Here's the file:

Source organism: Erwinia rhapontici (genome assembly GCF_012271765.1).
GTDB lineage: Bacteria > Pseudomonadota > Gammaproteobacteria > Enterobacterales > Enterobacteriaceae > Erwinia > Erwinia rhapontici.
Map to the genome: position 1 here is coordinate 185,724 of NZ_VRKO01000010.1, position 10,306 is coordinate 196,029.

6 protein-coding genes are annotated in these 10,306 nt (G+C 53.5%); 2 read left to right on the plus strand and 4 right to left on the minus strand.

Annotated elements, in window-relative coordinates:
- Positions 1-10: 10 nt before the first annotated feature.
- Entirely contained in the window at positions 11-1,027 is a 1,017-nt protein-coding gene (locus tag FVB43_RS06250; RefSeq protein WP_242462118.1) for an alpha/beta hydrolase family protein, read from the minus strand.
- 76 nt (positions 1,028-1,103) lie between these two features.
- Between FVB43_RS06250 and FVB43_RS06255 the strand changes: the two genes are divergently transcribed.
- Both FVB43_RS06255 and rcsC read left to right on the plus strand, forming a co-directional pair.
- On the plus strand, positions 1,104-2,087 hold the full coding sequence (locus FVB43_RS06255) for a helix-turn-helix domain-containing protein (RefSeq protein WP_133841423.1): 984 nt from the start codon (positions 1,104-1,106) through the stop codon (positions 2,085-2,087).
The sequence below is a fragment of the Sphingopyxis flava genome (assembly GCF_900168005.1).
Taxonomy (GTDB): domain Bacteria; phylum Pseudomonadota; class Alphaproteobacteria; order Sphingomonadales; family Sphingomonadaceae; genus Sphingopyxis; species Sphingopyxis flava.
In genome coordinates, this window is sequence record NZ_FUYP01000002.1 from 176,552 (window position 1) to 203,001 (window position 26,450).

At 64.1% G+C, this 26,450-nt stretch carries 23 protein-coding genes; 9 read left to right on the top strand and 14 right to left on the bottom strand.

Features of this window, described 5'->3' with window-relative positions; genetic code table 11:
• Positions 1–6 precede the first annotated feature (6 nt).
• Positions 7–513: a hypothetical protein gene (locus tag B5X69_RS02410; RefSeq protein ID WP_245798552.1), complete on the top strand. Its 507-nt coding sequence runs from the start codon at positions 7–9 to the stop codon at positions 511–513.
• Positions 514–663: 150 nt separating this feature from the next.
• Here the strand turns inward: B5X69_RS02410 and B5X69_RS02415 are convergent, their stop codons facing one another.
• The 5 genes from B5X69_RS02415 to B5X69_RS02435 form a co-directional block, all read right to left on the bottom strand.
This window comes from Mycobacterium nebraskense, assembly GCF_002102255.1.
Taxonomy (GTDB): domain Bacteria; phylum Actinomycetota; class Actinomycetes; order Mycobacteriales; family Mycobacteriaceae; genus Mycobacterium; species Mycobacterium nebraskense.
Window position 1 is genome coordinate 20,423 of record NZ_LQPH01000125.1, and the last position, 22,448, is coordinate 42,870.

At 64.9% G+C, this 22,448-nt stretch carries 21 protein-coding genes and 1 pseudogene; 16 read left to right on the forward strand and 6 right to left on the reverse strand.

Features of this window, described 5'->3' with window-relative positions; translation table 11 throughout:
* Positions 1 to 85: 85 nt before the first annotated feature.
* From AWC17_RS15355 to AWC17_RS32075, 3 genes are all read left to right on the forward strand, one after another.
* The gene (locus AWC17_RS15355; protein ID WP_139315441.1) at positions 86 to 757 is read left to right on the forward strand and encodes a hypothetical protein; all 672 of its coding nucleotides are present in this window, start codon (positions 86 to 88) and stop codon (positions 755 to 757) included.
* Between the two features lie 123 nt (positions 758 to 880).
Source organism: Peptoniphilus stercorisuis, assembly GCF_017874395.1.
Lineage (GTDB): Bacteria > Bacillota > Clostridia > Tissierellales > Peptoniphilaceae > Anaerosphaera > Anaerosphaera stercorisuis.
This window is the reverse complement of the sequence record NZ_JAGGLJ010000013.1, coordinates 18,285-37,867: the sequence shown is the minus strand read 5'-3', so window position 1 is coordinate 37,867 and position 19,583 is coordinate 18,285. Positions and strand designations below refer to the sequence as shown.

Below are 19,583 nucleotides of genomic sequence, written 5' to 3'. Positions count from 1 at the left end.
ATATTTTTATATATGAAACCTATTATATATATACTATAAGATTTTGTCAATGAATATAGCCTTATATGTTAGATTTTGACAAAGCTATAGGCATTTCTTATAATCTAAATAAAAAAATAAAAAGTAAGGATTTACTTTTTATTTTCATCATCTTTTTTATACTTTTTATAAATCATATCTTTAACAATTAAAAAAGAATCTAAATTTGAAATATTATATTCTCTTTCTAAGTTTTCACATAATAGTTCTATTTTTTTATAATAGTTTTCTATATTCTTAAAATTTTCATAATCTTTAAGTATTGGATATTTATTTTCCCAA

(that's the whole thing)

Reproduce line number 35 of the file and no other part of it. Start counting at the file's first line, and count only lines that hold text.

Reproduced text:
ATATTTTTATATATGAAACCTATTATATATATACTATAAGATTTTGTCAATGAATATAGCCTTATATGTTAGATTTTGACAAAGCTATAGGCATTTCTTATAATCTAAATAAAAAAATAAAAAGTAAGGATTTACTTTTTATTTTCATCATCTTTTTTATACTTTTTATAAATCATATCTTTAACAATTAAAAAAGAATCTAAATTTGAAATATTATATTCTCTTTCTAAGTTTTCACATAATAGTTCTATTTTTTTATAATAGTTTTCTATATTCTTAAAATTTTCATAATCTTTAAGTATTGGATATTTATTTTCCCAA